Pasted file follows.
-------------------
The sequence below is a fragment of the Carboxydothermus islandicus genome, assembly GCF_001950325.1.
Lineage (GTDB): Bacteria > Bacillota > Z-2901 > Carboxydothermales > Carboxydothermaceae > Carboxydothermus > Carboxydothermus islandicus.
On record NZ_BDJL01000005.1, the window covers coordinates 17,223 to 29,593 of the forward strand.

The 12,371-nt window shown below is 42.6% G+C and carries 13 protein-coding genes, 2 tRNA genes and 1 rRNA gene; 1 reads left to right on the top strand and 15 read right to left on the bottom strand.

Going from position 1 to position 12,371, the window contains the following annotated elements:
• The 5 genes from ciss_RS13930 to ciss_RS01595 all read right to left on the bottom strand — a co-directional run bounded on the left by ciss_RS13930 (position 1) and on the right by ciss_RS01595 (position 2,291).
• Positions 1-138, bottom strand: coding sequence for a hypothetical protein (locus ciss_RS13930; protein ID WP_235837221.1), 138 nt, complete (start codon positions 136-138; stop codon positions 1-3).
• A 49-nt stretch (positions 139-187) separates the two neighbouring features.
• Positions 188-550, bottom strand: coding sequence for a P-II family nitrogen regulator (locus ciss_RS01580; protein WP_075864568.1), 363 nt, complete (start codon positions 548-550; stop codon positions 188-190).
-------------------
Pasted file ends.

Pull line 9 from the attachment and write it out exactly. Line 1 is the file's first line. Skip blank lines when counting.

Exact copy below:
• Positions 188-550, bottom strand: coding sequence for a P-II family nitrogen regulator (locus ciss_RS01580; protein WP_075864568.1), 363 nt, complete (start codon positions 548-550; stop codon positions 188-190).